Tuesday, January 26, 2010

Public sector workers climbing out of recession may fall into a total place

Still poorly but feeling up to sitting up at a computer for a bit I am wondering, as we all are, how to celebrate the news that we are out of recession! I think perhaps I will settle for a cup of weak tea, since, like the economy, I am weakly recovering.

Unfortunately plans are afoot to take a hatchet to public spending, which could all too easily push the economy back into recession. In London some bright sparks think that the "Total Place" approach to public service provision could have saved eleven billion pounds last year.

Allowing for the possibility of exaggeration arising from the use of extrapolation (a tool used by statisticians to make large and bold claims from smaller less clear data) this suggests both a massive target for public spending reduction in the capital and an outline agenda for how they would be made.

I'll comment again later about the problems with this approach for the services themselves (although I do sympathise with the view that public services should be under local democratic control even if the point is made by Tory controlled London Councils).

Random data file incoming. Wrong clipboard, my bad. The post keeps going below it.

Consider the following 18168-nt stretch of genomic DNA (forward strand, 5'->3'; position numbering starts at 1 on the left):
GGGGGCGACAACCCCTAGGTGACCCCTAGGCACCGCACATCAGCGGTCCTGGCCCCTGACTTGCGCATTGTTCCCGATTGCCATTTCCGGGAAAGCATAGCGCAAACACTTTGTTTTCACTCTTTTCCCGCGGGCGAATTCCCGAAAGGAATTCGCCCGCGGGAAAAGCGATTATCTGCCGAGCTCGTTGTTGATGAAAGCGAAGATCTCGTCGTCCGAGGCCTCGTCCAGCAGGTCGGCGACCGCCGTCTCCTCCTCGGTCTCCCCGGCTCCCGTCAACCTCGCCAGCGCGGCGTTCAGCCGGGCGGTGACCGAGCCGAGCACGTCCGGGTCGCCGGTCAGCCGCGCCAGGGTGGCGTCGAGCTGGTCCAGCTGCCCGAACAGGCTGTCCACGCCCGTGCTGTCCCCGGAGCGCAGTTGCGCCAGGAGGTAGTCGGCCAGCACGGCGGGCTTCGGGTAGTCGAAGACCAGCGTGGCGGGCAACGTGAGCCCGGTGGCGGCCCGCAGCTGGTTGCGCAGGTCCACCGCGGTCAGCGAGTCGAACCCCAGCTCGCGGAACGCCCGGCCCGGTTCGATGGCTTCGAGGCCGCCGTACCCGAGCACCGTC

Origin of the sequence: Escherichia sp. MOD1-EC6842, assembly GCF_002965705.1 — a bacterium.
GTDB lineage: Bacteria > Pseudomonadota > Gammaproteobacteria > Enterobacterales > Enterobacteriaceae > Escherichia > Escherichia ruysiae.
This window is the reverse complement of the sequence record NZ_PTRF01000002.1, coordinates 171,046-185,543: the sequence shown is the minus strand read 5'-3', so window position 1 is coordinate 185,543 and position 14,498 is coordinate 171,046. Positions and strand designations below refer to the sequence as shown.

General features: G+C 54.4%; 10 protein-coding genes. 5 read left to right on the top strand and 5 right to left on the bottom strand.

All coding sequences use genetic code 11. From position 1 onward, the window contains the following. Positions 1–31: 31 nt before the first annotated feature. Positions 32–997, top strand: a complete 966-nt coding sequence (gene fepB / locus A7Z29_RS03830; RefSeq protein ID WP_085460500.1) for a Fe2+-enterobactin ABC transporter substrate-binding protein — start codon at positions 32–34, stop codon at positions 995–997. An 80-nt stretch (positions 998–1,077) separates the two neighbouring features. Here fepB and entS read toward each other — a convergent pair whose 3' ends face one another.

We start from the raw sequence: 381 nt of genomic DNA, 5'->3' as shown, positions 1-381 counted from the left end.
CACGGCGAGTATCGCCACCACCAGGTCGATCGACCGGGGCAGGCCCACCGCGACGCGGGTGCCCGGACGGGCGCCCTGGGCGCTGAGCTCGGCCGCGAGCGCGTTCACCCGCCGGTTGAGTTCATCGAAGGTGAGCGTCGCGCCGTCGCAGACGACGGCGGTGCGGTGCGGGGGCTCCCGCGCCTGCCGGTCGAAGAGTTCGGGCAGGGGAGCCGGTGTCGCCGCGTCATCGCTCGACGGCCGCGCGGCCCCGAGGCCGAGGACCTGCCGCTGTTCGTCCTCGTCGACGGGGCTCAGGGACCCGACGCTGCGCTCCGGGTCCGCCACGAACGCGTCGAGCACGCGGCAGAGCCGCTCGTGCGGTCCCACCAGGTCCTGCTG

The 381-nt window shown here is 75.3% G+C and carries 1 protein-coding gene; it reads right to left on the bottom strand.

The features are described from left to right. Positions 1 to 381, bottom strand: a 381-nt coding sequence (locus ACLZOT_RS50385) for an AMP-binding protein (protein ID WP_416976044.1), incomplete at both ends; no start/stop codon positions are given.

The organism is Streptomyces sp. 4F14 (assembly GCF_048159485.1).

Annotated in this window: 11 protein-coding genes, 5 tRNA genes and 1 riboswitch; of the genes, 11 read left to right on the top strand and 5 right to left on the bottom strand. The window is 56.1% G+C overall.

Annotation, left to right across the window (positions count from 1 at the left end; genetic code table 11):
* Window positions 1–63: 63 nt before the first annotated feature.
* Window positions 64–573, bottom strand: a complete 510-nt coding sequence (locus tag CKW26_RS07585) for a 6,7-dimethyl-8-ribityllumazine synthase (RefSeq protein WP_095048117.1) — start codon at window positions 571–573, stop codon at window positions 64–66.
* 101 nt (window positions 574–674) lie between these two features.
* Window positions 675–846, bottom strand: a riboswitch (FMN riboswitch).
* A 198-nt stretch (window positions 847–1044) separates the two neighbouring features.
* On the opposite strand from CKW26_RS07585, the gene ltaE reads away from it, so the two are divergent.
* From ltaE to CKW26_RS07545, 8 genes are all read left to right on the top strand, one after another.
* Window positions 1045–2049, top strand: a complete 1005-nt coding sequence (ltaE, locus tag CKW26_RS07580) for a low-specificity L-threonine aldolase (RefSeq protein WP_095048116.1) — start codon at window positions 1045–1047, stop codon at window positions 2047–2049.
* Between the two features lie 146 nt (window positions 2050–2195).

The point I want to make here is about the macroeconomic consequences of such significant cuts for the economy.

Eleven billion pounds in savings will mostly come from laying off workers in the public sector and organisations providing services to the public sector. Most of these workers will be working within the domestic economy, many of them in the immediate locality, and their wages and salaries will be spent in the economy, purchasing jobs and services produced by other firms and their workers. Sack them and their expenditure will fall, with knock on effects on unemployment, which themselves have further knock on effects (it's called "the multiplier").

Total Place would make some sense at a time of growth if it was used to reallocate public sector resources the better to meet social need, but in a time of cuts, it is far more likely to be a device to drive down employment and prosperity in our communities.

I have now finished my cup of weak tea and finished celebrating the end of the recession.

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